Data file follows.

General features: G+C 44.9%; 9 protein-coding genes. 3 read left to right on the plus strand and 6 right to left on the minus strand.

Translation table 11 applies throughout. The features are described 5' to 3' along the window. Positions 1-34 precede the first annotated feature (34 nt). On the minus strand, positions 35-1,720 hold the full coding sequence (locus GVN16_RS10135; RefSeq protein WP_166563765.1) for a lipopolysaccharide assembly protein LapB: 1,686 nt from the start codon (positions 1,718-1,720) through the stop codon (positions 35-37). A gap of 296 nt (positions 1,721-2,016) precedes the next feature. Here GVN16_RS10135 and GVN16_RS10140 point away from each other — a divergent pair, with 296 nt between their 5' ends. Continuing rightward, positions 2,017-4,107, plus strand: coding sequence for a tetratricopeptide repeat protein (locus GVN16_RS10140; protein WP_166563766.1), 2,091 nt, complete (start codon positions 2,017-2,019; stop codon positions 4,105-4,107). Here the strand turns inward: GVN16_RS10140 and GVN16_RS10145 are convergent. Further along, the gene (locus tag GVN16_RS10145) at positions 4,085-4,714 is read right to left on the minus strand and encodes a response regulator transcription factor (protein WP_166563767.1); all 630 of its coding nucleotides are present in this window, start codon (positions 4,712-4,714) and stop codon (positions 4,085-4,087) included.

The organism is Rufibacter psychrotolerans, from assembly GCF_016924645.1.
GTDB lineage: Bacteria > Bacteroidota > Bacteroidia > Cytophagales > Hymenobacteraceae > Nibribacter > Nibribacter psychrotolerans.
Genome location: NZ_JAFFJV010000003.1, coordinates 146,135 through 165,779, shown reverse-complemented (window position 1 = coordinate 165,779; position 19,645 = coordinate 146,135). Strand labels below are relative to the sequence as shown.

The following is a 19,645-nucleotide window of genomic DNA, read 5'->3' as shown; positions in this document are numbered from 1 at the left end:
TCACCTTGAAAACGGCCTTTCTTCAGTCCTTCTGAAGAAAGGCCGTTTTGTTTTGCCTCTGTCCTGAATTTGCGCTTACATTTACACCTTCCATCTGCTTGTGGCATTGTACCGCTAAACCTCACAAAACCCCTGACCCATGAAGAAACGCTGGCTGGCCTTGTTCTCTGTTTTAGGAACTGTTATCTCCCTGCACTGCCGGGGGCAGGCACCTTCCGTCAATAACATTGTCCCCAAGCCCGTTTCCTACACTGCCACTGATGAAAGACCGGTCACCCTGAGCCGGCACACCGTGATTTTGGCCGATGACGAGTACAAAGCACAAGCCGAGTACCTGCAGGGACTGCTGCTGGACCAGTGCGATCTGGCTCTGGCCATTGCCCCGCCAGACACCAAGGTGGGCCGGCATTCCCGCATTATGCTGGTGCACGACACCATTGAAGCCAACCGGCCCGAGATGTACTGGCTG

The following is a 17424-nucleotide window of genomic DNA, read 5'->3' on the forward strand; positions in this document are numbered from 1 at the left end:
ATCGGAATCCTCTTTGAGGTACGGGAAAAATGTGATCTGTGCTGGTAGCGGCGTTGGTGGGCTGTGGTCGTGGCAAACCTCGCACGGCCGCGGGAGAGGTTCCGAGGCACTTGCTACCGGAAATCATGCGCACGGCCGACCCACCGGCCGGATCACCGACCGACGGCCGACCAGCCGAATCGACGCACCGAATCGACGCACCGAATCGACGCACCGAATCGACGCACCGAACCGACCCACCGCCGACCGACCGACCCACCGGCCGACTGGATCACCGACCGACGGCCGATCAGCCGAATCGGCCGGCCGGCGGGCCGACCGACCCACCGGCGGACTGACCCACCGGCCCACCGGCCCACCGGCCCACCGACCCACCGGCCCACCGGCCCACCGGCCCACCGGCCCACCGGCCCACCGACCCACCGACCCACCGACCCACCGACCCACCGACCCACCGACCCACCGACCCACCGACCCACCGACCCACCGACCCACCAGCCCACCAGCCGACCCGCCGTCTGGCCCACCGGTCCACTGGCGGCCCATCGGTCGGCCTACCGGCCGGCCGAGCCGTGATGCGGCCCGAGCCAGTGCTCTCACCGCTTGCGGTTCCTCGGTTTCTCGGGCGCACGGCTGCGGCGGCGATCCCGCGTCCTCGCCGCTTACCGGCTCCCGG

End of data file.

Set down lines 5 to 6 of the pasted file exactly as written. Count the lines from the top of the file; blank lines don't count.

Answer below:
Genome location: NZ_JAFFJV010000003.1, coordinates 146,135 through 165,779, shown reverse-complemented (window position 1 = coordinate 165,779; position 19,645 = coordinate 146,135). Strand labels below are relative to the sequence as shown.

The following is a 19,645-nucleotide window of genomic DNA, read 5'->3' as shown; positions in this document are numbered from 1 at the left end: